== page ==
The star of ABC’s “The Bachelor” made anti-gay comments that drew a swift rebuke from the network and an apology from the bachelor himself over the weekend.
Juan Pablo Galavis told The TV Page website that he didn’t think a gay or bisexual bachelor would set a good example for kids. Galavis also told the site that gays were more “pervert, in a sense,” adding that he could be mistaken.
Over the weekend, Galavis posted an apology on his Facebook page, saying he respects gay people, has gay friends, including one “who’s like a brother,” and regrets using the word “pervert.” Galavis blamed that latter word choice on the fact that English is his second language, after Spanish.
“What I meant to say was that gay people are more affectionate and intense and for a segment of the TV audience this would be too racy to accept. The show is very racy as it is and I don’t let my 5 year old daughter watch it,” the single dad from Miami wrote online.
In apologizing, Galavis said his remarks were taken out of context and the full interview posted online by The TV Page demonstrates his respect for gay people and their families.
In a statement, ABC called his comments “careless, thoughtless and insensitive” and not representative of those of the network, the show’s producers or the studio.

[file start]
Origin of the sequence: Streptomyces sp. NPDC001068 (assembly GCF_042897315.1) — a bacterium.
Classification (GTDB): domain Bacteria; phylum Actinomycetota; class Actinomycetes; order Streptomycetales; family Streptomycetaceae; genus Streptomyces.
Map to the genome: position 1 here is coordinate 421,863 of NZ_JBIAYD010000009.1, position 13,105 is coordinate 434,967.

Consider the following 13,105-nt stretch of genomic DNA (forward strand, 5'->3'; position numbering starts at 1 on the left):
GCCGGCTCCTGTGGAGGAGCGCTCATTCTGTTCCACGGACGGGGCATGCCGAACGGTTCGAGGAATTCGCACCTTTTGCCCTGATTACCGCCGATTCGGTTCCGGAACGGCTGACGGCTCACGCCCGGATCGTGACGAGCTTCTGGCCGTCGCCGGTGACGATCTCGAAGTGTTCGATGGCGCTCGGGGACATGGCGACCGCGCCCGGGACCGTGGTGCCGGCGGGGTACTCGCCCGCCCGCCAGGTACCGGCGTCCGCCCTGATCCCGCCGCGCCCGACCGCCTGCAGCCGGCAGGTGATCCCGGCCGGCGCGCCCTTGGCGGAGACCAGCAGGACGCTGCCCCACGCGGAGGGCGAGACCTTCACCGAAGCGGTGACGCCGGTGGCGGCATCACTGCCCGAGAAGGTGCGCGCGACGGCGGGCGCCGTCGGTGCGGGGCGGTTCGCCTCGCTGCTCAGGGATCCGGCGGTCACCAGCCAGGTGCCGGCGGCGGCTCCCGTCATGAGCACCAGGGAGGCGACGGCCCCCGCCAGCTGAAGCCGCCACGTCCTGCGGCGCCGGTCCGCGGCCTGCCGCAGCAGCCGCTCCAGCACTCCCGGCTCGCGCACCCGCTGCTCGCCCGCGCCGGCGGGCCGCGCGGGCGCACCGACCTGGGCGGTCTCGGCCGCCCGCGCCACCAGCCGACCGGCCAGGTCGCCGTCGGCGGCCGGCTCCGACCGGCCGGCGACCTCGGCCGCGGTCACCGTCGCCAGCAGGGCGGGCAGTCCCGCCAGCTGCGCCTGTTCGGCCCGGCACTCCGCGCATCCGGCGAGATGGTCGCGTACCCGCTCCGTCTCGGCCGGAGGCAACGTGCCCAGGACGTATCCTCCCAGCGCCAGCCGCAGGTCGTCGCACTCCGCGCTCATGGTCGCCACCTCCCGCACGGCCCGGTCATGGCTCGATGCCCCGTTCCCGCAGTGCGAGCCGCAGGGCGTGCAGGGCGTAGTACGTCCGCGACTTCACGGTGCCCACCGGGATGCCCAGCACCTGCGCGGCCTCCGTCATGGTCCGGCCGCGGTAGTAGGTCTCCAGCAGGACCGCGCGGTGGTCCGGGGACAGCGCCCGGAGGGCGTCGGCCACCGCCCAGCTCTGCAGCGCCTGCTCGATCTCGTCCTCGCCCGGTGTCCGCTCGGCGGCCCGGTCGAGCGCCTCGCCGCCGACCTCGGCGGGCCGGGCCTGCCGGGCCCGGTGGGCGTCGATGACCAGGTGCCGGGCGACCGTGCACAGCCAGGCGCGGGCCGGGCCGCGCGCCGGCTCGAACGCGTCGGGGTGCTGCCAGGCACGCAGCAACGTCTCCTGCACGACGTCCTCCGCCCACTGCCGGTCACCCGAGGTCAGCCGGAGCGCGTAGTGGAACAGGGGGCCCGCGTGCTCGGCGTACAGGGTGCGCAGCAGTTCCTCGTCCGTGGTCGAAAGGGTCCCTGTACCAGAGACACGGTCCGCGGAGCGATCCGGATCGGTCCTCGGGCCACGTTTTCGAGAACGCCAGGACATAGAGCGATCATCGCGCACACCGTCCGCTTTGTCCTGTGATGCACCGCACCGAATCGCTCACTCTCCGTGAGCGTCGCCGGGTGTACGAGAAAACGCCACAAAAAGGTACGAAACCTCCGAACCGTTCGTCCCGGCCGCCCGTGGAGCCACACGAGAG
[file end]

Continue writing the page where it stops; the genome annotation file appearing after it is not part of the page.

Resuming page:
“The Bachelor” returned Jan. 6 for its 18th edition.
Galavis released a follow-up statement through GLAAD, formerly known as the Gay and Lesbian Alliance Against Defamation.
“I have heard from many gay Latinos today who are hurt because of what I said and I apologize,” he said. “I know gay parents and I support them and their families. They are good parents and loving families.”
On his Facebook page, Galavis identifies himself as a sports and music consultant who was U.S.-born and raised in Venezuela.
He said he wants gay and lesbian youth “to know that it is fine to be who you are,” adding that he plans to meet with gay and lesbian families so they “know that I’m on their side” in rejecting discrimination.
Monica Trasandes, GLAAD’s director of Spanish-language and Latino media, said the group looks forward to working with Galavis in Los Angeles this week to “help educate his fans about who gay and lesbian parents are.”
“Study after study shows that young people raised by gay parents are as happy and healthy as other young people,” Trasandes said.
He is the second reality TV star to draw recent attention over anti-gay comments. A&E briefly suspended “Duck Dynasty” patriarch Phil Robertson after he labeled gays as sinners in a GQ magazine interview and contended that African-Americans were happy under Jim Crow laws.
Unlike Galavis, Robertson did not publicly clarify or apologize for his comments.
“Duck Dynasty” returned for its fifth season last Wednesday, and the ratings weren’t a clear indicator of any fallout from the flap: The audience of 8.5 million viewers was slightly larger than that watching the fourth-season finale, but it was smaller than the 12 million who watched the fourth-season premiere.
The “Bachelor” debut episode drew 8.6 million viewers to rank No. 22 among prime-time series for the week, according to Nielsen company figures.